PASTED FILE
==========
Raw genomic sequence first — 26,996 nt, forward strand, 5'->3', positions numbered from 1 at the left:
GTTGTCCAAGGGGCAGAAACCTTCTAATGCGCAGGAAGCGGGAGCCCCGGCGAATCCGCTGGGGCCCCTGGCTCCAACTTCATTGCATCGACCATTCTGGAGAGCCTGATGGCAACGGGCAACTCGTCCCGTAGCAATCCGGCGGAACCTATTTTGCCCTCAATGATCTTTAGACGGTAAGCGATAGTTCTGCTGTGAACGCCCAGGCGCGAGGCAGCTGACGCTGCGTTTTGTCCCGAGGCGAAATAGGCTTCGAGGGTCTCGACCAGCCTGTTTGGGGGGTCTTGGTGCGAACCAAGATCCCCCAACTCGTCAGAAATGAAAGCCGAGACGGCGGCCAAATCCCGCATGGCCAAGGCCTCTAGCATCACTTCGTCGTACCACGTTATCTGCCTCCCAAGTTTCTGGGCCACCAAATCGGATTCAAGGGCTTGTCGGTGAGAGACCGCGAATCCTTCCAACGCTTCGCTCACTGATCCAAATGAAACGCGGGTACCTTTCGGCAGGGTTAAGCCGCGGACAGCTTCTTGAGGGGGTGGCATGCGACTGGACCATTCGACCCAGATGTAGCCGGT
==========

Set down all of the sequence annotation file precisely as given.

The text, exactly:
Raw genomic sequence first — 26,996 nt, forward strand, 5'->3', positions numbered from 1 at the left:
GTTGTCCAAGGGGCAGAAACCTTCTAATGCGCAGGAAGCGGGAGCCCCGGCGAATCCGCTGGGGCCCCTGGCTCCAACTTCATTGCATCGACCATTCTGGAGAGCCTGATGGCAACGGGCAACTCGTCCCGTAGCAATCCGGCGGAACCTATTTTGCCCTCAATGATCTTTAGACGGTAAGCGATAGTTCTGCTGTGAACGCCCAGGCGCGAGGCAGCTGACGCTGCGTTTTGTCCCGAGGCGAAATAGGCTTCGAGGGTCTCGACCAGCCTGTTTGGGGGGTCTTGGTGCGAACCAAGATCCCCCAACTCGTCAGAAATGAAAGCCGAGACGGCGGCCAAATCCCGCATGGCCAAGGCCTCTAGCATCACTTCGTCGTACCACGTTATCTGCCTCCCAAGTTTCTGGGCCACCAAATCGGATTCAAGGGCTTGTCGGTGAGAGACCGCGAATCCTTCCAACGCTTCGCTCACTGATCCAAATGAAACGCGGGTACCTTTCGGCAGGGTTAAGCCGCGGACAGCTTCTTGAGGGGGTGGCATGCGACTGGACCATTCGACCCAGATGTAGCCGGT